Monday, November 12, 2012

Complementary taxonomic and thematic semantic systems

I am happy to report that my paper with Kristen Graziano (a Research Assistant in my lab) showing cross-task individual differences in strength of taxonomic vs. thematic semantic relations is in this month's issue of the Journal of Experimental Psychology: General (Mirman & Graziano, 2012a). This paper is part of a cluster of four articles developing the idea that there is a functional and neural dissociation between taxonomic and thematic semantic systems in the human brain.  

First, some definitions: by "taxonomic" relations I mean concepts whose similarity is based on shared features, which is strongly related to shared category membership (for example, dogs and bears share many features, in particular, the cluster of features that categorize them as mammals). By "thematic" relations I mean concepts whose similarity is based on frequent co-occurrence in situations or events (for example, dogs and leashes do not share features and are not members of the same category, but both are frequently involved in the taking-the-dog-for-a-walk event or situation).

Regarding the functional dissociation, I described in an earlier post our finding (Kalenine et al, 2012) that thematic relations are activated faster than taxonomic relations (at least for manipulable artifacts). In this most recent paper we show that the relative degree of activation of taxonomic vs. thematic relations during spoken word comprehension predicts  - at the individual participant level - whether that participant will tend to pick taxonomic or thematic relations in an explicit similarity judgement task. In other words, for some people, taxonomic relations are more salient and for other people thematic relations are more salient, and this difference is consistent across two very different task contexts.

Regarding the neural dissociation, in a voxel-based lesion-symptom mapping study of semantic picture naming errors (i.e., picture naming errors that were semantically related to the target), we found that lesions in the anterior temporal lobe were associated with increased taxonomically-related errors relative to thematically-related errors and lesions in the posterior superior temporal lobe and inferior parietal lobe (a region we refer to as "temporo-parietal cortex" or TPC) were associated with the reverse pattern: increased thematically-related errors relative to taxonomically-related errors (Schwartz et al., 2011). In a follow-up study, we found that individuals with TPC damage showed reduced implicit activation of thematic relations, but not taxonomic relations, during spoken word comprehension (Mirman & Graziano, 2012b).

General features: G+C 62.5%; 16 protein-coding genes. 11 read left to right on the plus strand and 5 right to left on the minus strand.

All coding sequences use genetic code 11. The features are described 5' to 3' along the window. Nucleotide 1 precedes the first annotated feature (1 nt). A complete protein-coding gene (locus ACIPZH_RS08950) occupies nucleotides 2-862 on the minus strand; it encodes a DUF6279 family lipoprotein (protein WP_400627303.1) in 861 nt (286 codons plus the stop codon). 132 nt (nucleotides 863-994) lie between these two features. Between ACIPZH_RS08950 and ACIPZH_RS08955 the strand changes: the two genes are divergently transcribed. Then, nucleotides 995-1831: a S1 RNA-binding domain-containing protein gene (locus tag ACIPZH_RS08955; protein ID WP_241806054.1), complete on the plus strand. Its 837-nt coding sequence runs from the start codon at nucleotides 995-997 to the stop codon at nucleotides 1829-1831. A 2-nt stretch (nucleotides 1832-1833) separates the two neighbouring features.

I think these findings add some important pieces to the puzzle of semantic cognition and we're now working on a theoretical and computational framework for explaining these complementary semantic systems. Kalénine S., Mirman D., Middleton E.L., & Buxbaum L.J. (2012). Temporal dynamics of activation of thematic and functional knowledge during conceptual processing of manipulable artifacts. Journal of Experimental Psychology: Learning, Memory, and Cognition, 38 (5), 1274-1295 PMID: 22449134
Mirman D., & Graziano K.M. (2012a). Individual differences in the strength of taxonomic versus thematic relations. Journal of Experimental Psychology: General, 141 (4), 601-609 PMID: 22201413
Mirman D., & Graziano K.M. (2012b). Damage to temporo-parietal cortex decreases incidental activation of thematic relations during spoken word comprehension. Neuropsychologia, 50 (8), 1990-1997 PMID: 22571932
Schwartz M.F., Kimberg D.Y., Walker G.M., Brecher A., Faseyitan O.K., Dell G.S., Mirman D., & Coslett H.B. (2011). Neuroanatomical dissociation for taxonomic and thematic knowledge in the human brain. Proceedings of the National Academy of Sciences of the United States of America, 108 (20), 8520-8524 PMID: 21540329


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